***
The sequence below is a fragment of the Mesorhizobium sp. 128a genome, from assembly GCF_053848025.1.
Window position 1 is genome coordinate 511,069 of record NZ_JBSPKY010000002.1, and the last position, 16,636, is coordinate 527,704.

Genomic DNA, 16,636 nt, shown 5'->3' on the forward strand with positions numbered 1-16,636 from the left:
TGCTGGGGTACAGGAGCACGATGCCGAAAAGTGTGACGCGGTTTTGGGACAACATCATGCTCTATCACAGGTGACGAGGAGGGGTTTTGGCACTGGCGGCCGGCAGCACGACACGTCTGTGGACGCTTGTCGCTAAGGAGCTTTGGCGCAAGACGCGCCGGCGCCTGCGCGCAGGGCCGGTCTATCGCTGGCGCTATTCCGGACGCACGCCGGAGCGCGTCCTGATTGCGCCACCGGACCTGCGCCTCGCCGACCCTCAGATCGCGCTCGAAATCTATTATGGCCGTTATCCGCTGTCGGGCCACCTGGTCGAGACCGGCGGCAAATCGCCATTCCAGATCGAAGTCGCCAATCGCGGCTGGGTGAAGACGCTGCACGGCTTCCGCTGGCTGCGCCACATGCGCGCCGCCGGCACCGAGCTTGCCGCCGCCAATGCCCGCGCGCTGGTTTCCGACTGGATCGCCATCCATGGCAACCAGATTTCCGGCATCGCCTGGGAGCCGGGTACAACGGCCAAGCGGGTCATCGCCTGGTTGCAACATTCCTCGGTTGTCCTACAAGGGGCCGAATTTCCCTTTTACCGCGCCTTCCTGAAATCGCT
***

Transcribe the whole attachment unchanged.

The sequence below is a fragment of the Mesorhizobium sp. 128a genome, from assembly GCF_053848025.1.
Window position 1 is genome coordinate 511,069 of record NZ_JBSPKY010000002.1, and the last position, 16,636, is coordinate 527,704.

Genomic DNA, 16,636 nt, shown 5'->3' on the forward strand with positions numbered 1-16,636 from the left:
TGCTGGGGTACAGGAGCACGATGCCGAAAAGTGTGACGCGGTTTTGGGACAACATCATGCTCTATCACAGGTGACGAGGAGGGGTTTTGGCACTGGCGGCCGGCAGCACGACACGTCTGTGGACGCTTGTCGCTAAGGAGCTTTGGCGCAAGACGCGCCGGCGCCTGCGCGCAGGGCCGGTCTATCGCTGGCGCTATTCCGGACGCACGCCGGAGCGCGTCCTGATTGCGCCACCGGACCTGCGCCTCGCCGACCCTCAGATCGCGCTCGAAATCTATTATGGCCGTTATCCGCTGTCGGGCCACCTGGTCGAGACCGGCGGCAAATCGCCATTCCAGATCGAAGTCGCCAATCGCGGCTGGGTGAAGACGCTGCACGGCTTCCGCTGGCTGCGCCACATGCGCGCCGCCGGCACCGAGCTTGCCGCCGCCAATGCCCGCGCGCTGGTTTCCGACTGGATCGCCATCCATGGCAACCAGATTTCCGGCATCGCCTGGGAGCCGGGTACAACGGCCAAGCGGGTCATCGCCTGGTTGCAACATTCCTCGGTTGTCCTACAAGGGGCCGAATTTCCCTTTTACCGCGCCTTCCTGAAATCGCT